They were also buying cheese, honey, maple sugar and one person bought potatoes. They were also buying apples, dried apples, peaches, black berries, and lemons. A few times "meat" is listed as an item being sold. This was sometimes listed as "Pork". However, a great deal of codfish, and white fish were being sold.
Around the Christmas holiday, women were obviously receiving hooped skirts. Other than a number of candy purchases, nothing else stands out as being gifts. However, one item really stood out ... folks were buying oysters in November, 1866. The ledger doesn't tell me how many, only the cost. Oysters cost between $.10 and $3.30. The ledger does not indicate that these were or were not fresh oysters. My question was where and how were these oysters obtained. Were there fresh water oysters in Lake Erie, or were they transported from the Atlantic across land by the Erie Canal and Erie Extension Canal, or by ship to Lake Erie and then overland? The sale of crackers increased at the same time. Brings to mind oyster stew or scalloped oysters. Or maybe eating them directly on the crackers?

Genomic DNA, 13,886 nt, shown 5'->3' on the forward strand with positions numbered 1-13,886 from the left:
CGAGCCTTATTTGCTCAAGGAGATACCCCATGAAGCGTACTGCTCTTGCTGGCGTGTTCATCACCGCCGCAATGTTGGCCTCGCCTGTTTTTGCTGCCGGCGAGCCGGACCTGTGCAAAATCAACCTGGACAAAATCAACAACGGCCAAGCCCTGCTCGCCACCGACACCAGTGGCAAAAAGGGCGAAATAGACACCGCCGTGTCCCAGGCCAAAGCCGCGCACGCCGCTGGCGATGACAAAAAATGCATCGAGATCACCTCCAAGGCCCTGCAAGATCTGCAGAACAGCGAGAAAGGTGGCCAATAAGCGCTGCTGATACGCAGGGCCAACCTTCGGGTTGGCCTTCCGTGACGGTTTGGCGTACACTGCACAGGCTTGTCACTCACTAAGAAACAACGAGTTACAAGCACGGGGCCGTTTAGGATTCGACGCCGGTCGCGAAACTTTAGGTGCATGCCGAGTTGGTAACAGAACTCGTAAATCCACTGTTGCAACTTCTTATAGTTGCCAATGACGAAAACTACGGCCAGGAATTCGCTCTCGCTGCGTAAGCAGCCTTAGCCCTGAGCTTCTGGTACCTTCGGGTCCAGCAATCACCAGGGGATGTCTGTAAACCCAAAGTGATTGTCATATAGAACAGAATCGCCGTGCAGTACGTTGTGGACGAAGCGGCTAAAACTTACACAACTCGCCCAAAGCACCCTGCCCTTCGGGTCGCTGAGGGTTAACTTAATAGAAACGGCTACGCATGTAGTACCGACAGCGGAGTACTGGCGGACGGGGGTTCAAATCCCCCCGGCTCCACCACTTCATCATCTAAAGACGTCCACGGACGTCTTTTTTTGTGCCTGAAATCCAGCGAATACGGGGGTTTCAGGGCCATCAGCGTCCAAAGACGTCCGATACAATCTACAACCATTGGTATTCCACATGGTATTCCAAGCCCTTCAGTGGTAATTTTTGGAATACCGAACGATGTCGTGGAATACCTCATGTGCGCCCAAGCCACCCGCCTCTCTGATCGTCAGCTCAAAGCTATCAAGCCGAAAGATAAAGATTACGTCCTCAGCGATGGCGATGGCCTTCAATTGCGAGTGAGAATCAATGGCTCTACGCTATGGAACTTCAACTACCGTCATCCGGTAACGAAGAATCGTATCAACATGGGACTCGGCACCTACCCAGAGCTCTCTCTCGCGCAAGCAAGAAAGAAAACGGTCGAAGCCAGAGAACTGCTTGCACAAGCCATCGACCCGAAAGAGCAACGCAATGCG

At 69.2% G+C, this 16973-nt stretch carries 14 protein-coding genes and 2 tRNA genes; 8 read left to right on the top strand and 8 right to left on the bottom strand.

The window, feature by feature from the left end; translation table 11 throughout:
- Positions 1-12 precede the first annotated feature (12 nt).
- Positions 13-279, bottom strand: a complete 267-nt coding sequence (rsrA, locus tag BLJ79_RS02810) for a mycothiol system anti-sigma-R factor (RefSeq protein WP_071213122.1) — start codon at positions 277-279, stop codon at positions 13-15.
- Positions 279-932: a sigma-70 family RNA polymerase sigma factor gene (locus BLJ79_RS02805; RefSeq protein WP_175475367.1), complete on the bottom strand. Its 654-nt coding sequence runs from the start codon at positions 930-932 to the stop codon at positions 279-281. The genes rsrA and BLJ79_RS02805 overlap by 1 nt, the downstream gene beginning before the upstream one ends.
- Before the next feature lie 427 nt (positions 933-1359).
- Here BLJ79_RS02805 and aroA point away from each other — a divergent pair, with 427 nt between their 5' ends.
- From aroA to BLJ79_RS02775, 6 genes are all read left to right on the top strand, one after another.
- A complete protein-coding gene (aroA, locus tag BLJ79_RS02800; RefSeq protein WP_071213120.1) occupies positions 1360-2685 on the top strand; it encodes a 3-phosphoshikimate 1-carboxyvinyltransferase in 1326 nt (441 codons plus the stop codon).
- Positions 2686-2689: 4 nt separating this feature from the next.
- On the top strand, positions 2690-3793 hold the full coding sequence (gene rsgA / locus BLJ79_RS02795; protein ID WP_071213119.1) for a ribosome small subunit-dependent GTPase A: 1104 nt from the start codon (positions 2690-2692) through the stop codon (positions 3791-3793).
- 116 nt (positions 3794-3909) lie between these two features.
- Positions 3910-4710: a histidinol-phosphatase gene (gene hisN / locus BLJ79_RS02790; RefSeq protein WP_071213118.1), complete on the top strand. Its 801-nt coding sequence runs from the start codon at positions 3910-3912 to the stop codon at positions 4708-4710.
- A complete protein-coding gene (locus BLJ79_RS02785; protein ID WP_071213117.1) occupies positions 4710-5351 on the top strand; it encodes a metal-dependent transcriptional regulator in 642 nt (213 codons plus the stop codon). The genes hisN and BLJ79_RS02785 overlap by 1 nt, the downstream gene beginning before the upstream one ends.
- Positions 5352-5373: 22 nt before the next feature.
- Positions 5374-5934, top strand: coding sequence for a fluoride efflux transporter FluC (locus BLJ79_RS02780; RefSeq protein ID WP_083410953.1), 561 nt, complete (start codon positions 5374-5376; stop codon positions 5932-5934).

They were buying hoe handles, hoes, scoop shovels, hammer, pails, clothes pins, saws, files, whips, brooms, hinges, bolts, tacks and a lot of nails. The store was selling fruit jars to one person and baskets to a few others.
One cultivator was sold. They were even buying wall paper, spirits of turpentine, and paint. The store sold glass, window paper, and window rollers. Folks were using candies (not making them at home?), and buying chimneys (lamps) and chimney wicks along with a lot of oil. They were buying a few books and ink and paper. Several families bought spelling books. Not a whole lot of "shot" was being sold.